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'The Ed Show' for Thursday, June 24th, 2010

Read the transcript to the Thursday show

Guests: Bill Press, Scott Hennen, Adam Smith, Chris Van Hollen, Joe
Madison, Tony Blankley, Tom Harkin, Joe Sestak
ED SCHULTZ, HOST:  Good evening, Americans, and welcome to THE ED SHOW tonight from New York.
These stories are hitting “My Hot Buttons” at this hour.
House Republicans say Joe Barton isn‘t the issue.  I say Joe Barton is the only issue.  In fact, he‘s the poster child for the Republican Party, a group that‘s in bed with big business and big in oil.  And their most recent vote proves it.
My commentary on that.
Plus, a face-off between Bill Press and Scott Hennen.  The right and the left coming up. 
Harry Reid is absolutely hammering Sharron Angle‘s ideas as crazy.  I agree.  I‘ll show you the tape and get “Rapid Fire Response” on that tonight. 
Plus, I want to know what‘s the highest ranking military member serving in Congress, what he thinks about the whole McChrystal ordeal and how he got axed.  Joe Sestak sounds off on the general‘s fall and a plan to get us out of Afghanistan. 
And breaking news.  Just moments ago, the Senate Republicans just blocked the unemployment benefits extension bill again. 
My fight for the middle class heads straight to the White House tonight. 
And understand what‘s happening here.  Here you have—well, I was fired up about another story, but now I‘m fired up about this story because this just broke.  There‘s so much to get fired up about. 
Here you have the Republicans doing anything they can to protect big oil, but when it comes to the unemployment benefits, can‘t do it, boys.  Can‘t do it. 
I mean, I just think that this is such to the core value of the Republican Party about who they are.  It‘s all about the money.  It‘s all about their job security in Washington and who lines their pockets. 
Well, here‘s the other story that has me fired up tonight. 
I think the entire Republican party can‘t stand the fact that a foreign-owned multinational oil company is going to have to fork out $20 billion to create and take care of the mess that they absolutely have created.  You heard me right.  I said the entire Republican Party. 
The Republicans just can‘t find it in their hearts or in their DNA to make Joe Barton step down as the ranking member of the Energy Committee after he said this—
REP. JOE BARTON ®, TEXAS:  I‘m ashamed of what happened in the White House yesterday.  I think it is a tragedy of the first proportion that a private corporation can be subjected to what I would characterize as a shakedown.  In this case, a $20 billion shakedown.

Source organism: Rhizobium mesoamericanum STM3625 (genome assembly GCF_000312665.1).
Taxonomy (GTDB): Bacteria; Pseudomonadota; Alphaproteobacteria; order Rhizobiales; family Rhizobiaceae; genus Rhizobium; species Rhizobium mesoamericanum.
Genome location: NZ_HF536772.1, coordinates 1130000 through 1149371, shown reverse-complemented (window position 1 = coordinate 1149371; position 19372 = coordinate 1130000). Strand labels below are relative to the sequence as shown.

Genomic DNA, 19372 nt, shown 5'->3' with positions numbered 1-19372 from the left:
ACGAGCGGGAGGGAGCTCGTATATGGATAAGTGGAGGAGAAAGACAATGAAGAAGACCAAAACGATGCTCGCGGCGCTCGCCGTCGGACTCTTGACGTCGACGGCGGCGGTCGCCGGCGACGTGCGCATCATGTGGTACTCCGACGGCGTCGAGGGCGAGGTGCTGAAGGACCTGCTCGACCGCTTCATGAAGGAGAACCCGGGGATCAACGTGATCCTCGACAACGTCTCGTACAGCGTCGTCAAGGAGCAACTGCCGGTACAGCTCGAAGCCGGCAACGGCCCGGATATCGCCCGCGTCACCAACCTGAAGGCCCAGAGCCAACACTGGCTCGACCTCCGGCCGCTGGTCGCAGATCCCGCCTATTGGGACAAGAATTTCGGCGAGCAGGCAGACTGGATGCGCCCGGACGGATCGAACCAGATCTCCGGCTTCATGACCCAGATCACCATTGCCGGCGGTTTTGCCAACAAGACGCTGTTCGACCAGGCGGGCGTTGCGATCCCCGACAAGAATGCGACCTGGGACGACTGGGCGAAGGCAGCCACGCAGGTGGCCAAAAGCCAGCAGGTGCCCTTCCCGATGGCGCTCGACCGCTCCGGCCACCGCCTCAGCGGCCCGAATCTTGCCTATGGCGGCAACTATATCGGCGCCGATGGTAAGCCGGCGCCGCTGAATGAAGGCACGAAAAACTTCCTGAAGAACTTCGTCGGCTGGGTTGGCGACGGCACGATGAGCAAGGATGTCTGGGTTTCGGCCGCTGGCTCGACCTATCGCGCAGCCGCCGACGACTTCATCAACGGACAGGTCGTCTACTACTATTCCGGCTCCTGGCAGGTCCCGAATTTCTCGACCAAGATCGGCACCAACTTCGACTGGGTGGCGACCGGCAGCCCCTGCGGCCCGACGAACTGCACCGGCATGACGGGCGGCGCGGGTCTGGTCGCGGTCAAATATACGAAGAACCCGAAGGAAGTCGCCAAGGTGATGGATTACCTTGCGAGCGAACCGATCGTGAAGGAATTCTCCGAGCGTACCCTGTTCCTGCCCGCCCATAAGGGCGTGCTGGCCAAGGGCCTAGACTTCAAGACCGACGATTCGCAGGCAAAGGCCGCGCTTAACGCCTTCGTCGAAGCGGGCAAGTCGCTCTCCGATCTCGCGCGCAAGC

SCHULTZ:  That story will never get old.  That story is the core. 
That sound bite is the core of what the Republicans are all about. 
Only a few of them, a few Republicans, said that Barton‘s statement was wrong, but actions speak louder than words.  Republican leadership, well, they circle the wagons around “Smokey” Joe, because his thinking is exactly what they are all about. 
Listen to Minority Whip Eric Cantor try to change the subject this morning. 
REP. ERIC CANTOR ®, MINORITY WHIP:  And some people want to make Joe Barton the issue, when the issue, as you say, are the beaches in Pensacola, and the economy that is being battered, and the environmental disaster of epic proportions in the Gulf.  That‘s the issue, and how do we stop this gushing of oil.  That‘s the issue, not Joe Barton. 
SCHULTZ:  No, it is Joe Barton, because Joe Barton is what you‘re all about. 
You can tell the leadership went behind closed doors to figure out how to wordsmith this whole thing.  Listen to “The Tan Man.” 
REP. JOHN BOEHNER ®, MINORITY LEADER:  Mr. Barton apologized to the members for, in his words, his poor choice of words.  He retracted the statement last week and apologized, and I think that the issue is closed. 
The real issue here is not what Mr. Barton said, it is, let‘s get the oil leak stopped, let‘s get the mess cleaned up, find out what happened, and makes sure it never happens again. 
SCHULTZ:  Yes.  And let‘s not mention we‘re going to make somebody pay for it. 
Republicans are desperately trying to change their stripes in the middle of this battle.  This is who they are.  They still think the $20 billion President Obama is forcing BP to pay was nothing more than a Chicago-style shakedown. 
This is what Barton‘s spokesman Sean Smith tweeted yesterday: “Joe Barton was right.”
After taking office, Barton‘s office took the tweet down almost as fast as they put it up. 
Barton‘s fellow Texas congressman, Ron Paul, well, he put it this way:
“It is sort of a PR stunt, as far as I‘m concerned.  BP had already been making a lot of payments to people that had been injured.  I think they should pay.  They are legal ways of doing this, but I‘m very suspicious of how this has come about.”
Suspicious.  Hold it right there. 
Not suspicious about what BP or Transocean was doing out on the rig, but just really suspicious about how the president has an obligation to make these people pay up.